Once a year was a minimum. The "holier" some people were expected to be, the more frequently they were required to go to confession. Priests were to confess once a month; seminarians, novices and most religious were to confess at least once a week. There were saints who went to confession every day. Blessed John the Good, a contemporary of St. Francis of Assisi and a hermit of the Order of St. Augustine, went to confession every day, sometimes more than once a day. 5. Late Medieval [1300-1499]

A certain St. Brigid in the fourteenth century went to confession every day; but she was a princess and could afford the expense to keep two confessors in her employ!

6. Reformation [1500-1699]

Luther finds biblical mandate for confession
Trent defines Penance as one of the Seven Sacraments

Bishop Turibius of Mogrovejo (1538-1606) confessed every morning to his chaplain.

7. After Trent [1700-1899]

Confession once a year before Easter Duty Communion

8. Before Vatican II [1900-1959]

Confession becomes more frequent
Frequent (weekly) Communion brings with it frequent (weekly) Confession
Confession becomes a "devotional practice"
Liturgical Movement:  discovery of Canonical Penance, Celtic Penance, etc. history

As more and more Catholics responded to the decree of Pope Pius X in 1905 encouraging the frequent reception of Holy Communion, many Catholics began the practice of going to confession weekly in order to be properly prepared to receive Holy Communion. This practice reached its zenith during the pontificate of Pius XII (1939-1958). More people went to confession more frequently during the pontificate of Pius XII than during any other period in history. Today, during the last years of the twentieth century, there are those who consider 1940-1960 to be the ideal and model period for the frequency of celebrating the sacrament.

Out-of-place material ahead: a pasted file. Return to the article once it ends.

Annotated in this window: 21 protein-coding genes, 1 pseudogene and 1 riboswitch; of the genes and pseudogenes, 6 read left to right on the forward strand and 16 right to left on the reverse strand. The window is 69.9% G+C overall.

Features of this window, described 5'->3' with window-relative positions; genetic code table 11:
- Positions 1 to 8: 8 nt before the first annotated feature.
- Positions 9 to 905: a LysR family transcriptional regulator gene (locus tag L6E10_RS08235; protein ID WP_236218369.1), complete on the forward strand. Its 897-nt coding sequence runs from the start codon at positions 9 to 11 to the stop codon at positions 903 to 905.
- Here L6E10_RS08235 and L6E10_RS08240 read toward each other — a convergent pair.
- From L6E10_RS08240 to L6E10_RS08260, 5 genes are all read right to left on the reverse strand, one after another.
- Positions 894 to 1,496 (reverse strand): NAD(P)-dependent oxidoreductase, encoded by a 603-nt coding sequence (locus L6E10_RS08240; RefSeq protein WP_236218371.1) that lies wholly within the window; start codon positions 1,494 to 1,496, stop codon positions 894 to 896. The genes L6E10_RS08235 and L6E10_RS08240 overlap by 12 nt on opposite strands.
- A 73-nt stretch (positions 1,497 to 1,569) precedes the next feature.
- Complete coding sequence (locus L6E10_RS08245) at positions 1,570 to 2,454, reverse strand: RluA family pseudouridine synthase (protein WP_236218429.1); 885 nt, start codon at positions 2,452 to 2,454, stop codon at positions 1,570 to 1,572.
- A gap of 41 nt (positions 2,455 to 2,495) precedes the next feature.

During the 1960's we began to see a decline in the number of people going to confession; 75% or 80% of the American Catholic population stopped going to confession in the 1970's. The Notre Dame Study of Catholic Parish Life, reporting on active, committed parish members, found that in the 1980's "thirty-five percent of active parishioners go to confession once a year; only 6% go once a month or more. Fifteen percent of volunteer parish leaders never go to confession; neither do 38% of active parishioners under 30."

9. Vatican II [1960-1975]

Practice of devotional confession declines steeply.
As confession is a devotional practice, Constitution on the Liturgy doesn't treat it (only one paragraph)

10. After Vatican II [1975-2050]

Rite of Penance
Development of Communal Celebrations
Pre-Vatican mentality prevails in many parishes
Sacrament is not celebrated by many Catholics in the USA